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Some 19% of Americans indicate that they are “extremely likely” or “very likely” to purchase an electric vehicle for their next car, even as multiple states attempt to transition toward 100% adoption of the vehicles for new car purchases within the next decade.
The plurality of respondents to a poll from the Associated Press and the National Opinion Research Center said they were “not too likely” or “not at all likely” to buy an electric vehicle, while another 22% indicated they were “somewhat likely” to buy electric and 12% said they “do not expect to purchase a vehicle.” Dominant reasons for hesitance toward electric cars were prohibitively high costs, a lack of charging stations, and personal preference for gas vehicles, as well as concerns with charging times and lack of confidence in current battery technology.
Those who were open to purchasing electric cars meanwhile cited savings on fuel, tax breaks, lessened climate impact, and reduced costs for vehicle maintenance. The poll was conducted between between Jan. 31-Feb. 15 and had 5,400 respondents. It had a 1.7% margin of error.
“While there is plenty of interest in purchasing an electric vehicle, the high upfront cost of owning one and concerns about the country’s charging infrastructure are barriers to more people driving them,” AP-NORC Center Deputy Director Jennifer Benz said in a statement. “Policies that alleviate these concerns will be a key component of building support.”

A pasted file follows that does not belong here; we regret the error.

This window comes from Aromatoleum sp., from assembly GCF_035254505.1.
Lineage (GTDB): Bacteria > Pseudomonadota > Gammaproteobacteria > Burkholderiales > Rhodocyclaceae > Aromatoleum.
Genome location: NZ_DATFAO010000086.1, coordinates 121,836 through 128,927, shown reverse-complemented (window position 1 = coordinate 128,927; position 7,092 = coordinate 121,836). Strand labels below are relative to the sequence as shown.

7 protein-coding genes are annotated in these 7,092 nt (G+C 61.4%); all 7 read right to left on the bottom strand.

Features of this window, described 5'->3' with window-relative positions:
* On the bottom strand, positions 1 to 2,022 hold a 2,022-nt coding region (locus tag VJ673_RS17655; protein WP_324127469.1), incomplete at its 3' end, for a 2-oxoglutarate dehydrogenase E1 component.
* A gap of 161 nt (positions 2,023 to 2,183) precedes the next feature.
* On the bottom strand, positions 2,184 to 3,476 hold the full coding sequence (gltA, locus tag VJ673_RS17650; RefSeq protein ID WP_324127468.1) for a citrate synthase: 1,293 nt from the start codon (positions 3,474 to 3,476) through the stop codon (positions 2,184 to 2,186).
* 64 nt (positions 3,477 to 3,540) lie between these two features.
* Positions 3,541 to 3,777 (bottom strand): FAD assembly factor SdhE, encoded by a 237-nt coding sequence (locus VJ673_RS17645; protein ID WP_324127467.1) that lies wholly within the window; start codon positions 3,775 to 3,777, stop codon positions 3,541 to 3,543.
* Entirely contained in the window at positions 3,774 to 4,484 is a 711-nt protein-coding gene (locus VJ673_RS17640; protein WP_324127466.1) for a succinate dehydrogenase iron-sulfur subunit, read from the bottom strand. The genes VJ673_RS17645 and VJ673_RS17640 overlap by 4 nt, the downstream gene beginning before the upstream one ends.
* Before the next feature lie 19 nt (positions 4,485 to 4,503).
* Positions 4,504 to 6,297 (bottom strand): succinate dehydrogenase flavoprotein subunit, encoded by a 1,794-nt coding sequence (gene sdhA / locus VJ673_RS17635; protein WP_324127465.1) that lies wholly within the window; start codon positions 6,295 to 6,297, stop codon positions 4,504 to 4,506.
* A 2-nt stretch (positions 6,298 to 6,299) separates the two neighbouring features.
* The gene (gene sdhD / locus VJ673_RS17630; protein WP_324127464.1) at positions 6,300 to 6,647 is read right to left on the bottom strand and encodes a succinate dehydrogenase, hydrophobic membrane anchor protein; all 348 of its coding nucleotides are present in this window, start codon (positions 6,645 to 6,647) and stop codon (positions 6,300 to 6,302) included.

The concerns regarding electric vehicles could present obstacles to the multiple states which are attempting to encourage universal adoption of the nascent technology within the next several years. California Air Resources Board officials issued new rules last year requiring 35% of new vehicles to be zero-emission by 2026, a standard that will rise to a 68% benchmark by 2030 and a 100% benchmark by 2035. States such as Massachusetts, Washington, and Virginia have previously passed laws conforming their states to the standards.
Researchers have meanwhile noted that the power grids in California and other states are not presently equipped to handle the increased demand arising from widespread electric vehicle ownership. California officials indeed asked residents to refrain from charging their electric cars last summer amid a heat wave that threatened to overwhelm the grid.
Additional rules from the California Air Resources Board will require heavy duty truck manufacturers to enact increasingly strict standards aimed to promote electric vehicles such that 100% of new truck sales are zero-emission by 2045. The United States Environmental Protection Agency granted two waivers of federal standards last month so that the state can enforce the requirements.
“This is a big deal for climate action. Last year, California became one of the first jurisdictions in the world with a real plan to end tailpipe emissions for cars,” California Democratic Governor Gavin Newsom said in a statement. “Thanks to the Biden administration, we’re getting more zero-emission heavy duty trucks on the roads, expanding our world-leading efforts to cut air pollution and protect public health. We’re leading the charge to get dirty trucks and buses, the most polluting vehicles, off our streets, and other states and countries are lining up to follow our lead around the world.”
President Joe Biden has approved a number of laws encouraging a nationwide shift toward renewable power, thereby creating various incentives for electric vehicle ownership. Individuals who purchase certain electric cars can receive tax credits between $4,000 and $7,500 under the Inflation Reduction Act.